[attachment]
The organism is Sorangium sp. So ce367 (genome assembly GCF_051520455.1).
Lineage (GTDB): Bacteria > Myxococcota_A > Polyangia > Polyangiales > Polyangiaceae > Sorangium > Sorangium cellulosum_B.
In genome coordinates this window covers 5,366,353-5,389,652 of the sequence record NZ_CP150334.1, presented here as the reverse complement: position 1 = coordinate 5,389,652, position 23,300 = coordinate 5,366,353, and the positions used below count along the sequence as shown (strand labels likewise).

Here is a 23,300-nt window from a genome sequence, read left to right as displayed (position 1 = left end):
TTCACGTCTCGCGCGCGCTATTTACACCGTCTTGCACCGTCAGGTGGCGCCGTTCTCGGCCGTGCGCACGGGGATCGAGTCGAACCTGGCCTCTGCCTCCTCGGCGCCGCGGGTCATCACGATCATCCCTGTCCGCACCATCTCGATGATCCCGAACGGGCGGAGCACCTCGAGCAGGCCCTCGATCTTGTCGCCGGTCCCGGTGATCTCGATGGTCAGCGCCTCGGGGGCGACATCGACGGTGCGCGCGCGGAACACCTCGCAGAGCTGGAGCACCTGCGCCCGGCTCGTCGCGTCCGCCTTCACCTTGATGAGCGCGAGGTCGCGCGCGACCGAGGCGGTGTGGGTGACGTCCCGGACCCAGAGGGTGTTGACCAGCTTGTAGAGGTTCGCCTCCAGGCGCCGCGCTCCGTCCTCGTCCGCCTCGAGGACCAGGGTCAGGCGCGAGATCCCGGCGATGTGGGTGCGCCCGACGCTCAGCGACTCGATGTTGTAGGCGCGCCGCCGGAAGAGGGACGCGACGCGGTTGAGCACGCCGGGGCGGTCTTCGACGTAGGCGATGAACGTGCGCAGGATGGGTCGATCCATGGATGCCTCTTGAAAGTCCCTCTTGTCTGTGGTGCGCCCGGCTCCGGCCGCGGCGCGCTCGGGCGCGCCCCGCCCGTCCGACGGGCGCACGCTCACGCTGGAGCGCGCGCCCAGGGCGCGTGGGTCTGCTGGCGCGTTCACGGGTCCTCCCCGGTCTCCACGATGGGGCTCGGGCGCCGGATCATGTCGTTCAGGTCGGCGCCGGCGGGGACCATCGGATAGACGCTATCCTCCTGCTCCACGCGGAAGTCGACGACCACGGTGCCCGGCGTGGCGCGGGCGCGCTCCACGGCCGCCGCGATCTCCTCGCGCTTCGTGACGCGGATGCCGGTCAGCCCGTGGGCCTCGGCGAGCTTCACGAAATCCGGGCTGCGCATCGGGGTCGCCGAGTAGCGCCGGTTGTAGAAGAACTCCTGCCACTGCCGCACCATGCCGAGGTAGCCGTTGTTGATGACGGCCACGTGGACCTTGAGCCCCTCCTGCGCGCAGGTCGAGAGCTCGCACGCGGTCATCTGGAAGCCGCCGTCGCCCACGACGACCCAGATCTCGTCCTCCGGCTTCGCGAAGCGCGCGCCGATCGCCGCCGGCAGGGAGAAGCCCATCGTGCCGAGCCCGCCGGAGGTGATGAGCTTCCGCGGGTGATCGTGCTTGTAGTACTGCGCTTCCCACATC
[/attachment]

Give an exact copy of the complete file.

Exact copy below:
The organism is Sorangium sp. So ce367 (genome assembly GCF_051520455.1).
Lineage (GTDB): Bacteria > Myxococcota_A > Polyangia > Polyangiales > Polyangiaceae > Sorangium > Sorangium cellulosum_B.
In genome coordinates this window covers 5,366,353-5,389,652 of the sequence record NZ_CP150334.1, presented here as the reverse complement: position 1 = coordinate 5,389,652, position 23,300 = coordinate 5,366,353, and the positions used below count along the sequence as shown (strand labels likewise).

Here is a 23,300-nt window from a genome sequence, read left to right as displayed (position 1 = left end):
TTCACGTCTCGCGCGCGCTATTTACACCGTCTTGCACCGTCAGGTGGCGCCGTTCTCGGCCGTGCGCACGGGGATCGAGTCGAACCTGGCCTCTGCCTCCTCGGCGCCGCGGGTCATCACGATCATCCCTGTCCGCACCATCTCGATGATCCCGAACGGGCGGAGCACCTCGAGCAGGCCCTCGATCTTGTCGCCGGTCCCGGTGATCTCGATGGTCAGCGCCTCGGGGGCGACATCGACGGTGCGCGCGCGGAACACCTCGCAGAGCTGGAGCACCTGCGCCCGGCTCGTCGCGTCCGCCTTCACCTTGATGAGCGCGAGGTCGCGCGCGACCGAGGCGGTGTGGGTGACGTCCCGGACCCAGAGGGTGTTGACCAGCTTGTAGAGGTTCGCCTCCAGGCGCCGCGCTCCGTCCTCGTCCGCCTCGAGGACCAGGGTCAGGCGCGAGATCCCGGCGATGTGGGTGCGCCCGACGCTCAGCGACTCGATGTTGTAGGCGCGCCGCCGGAAGAGGGACGCGACGCGGTTGAGCACGCCGGGGCGGTCTTCGACGTAGGCGATGAACGTGCGCAGGATGGGTCGATCCATGGATGCCTCTTGAAAGTCCCTCTTGTCTGTGGTGCGCCCGGCTCCGGCCGCGGCGCGCTCGGGCGCGCCCCGCCCGTCCGACGGGCGCACGCTCACGCTGGAGCGCGCGCCCAGGGCGCGTGGGTCTGCTGGCGCGTTCACGGGTCCTCCCCGGTCTCCACGATGGGGCTCGGGCGCCGGATCATGTCGTTCAGGTCGGCGCCGGCGGGGACCATCGGATAGACGCTATCCTCCTGCTCCACGCGGAAGTCGACGACCACGGTGCCCGGCGTGGCGCGGGCGCGCTCCACGGCCGCCGCGATCTCCTCGCGCTTCGTGACGCGGATGCCGGTCAGCCCGTGGGCCTCGGCGAGCTTCACGAAATCCGGGCTGCGCATCGGGGTCGCCGAGTAGCGCCGGTTGTAGAAGAACTCCTGCCACTGCCGCACCATGCCGAGGTAGCCGTTGTTGATGACGGCCACGTGGACCTTGAGCCCCTCCTGCGCGCAGGTCGAGAGCTCGCACGCGGTCATCTGGAAGCCGCCGTCGCCCACGACGACCCAGATCTCGTCCTCCGGCTTCGCGAAGCGCGCGCCGATCGCCGCCGGCAGGGAGAAGCCCATCGTGCCGAGCCCGCCGGAGGTGATGAGCTTCCGCGGGTGATCGTGCTTGTAGTACTGCGCTTCCCACATC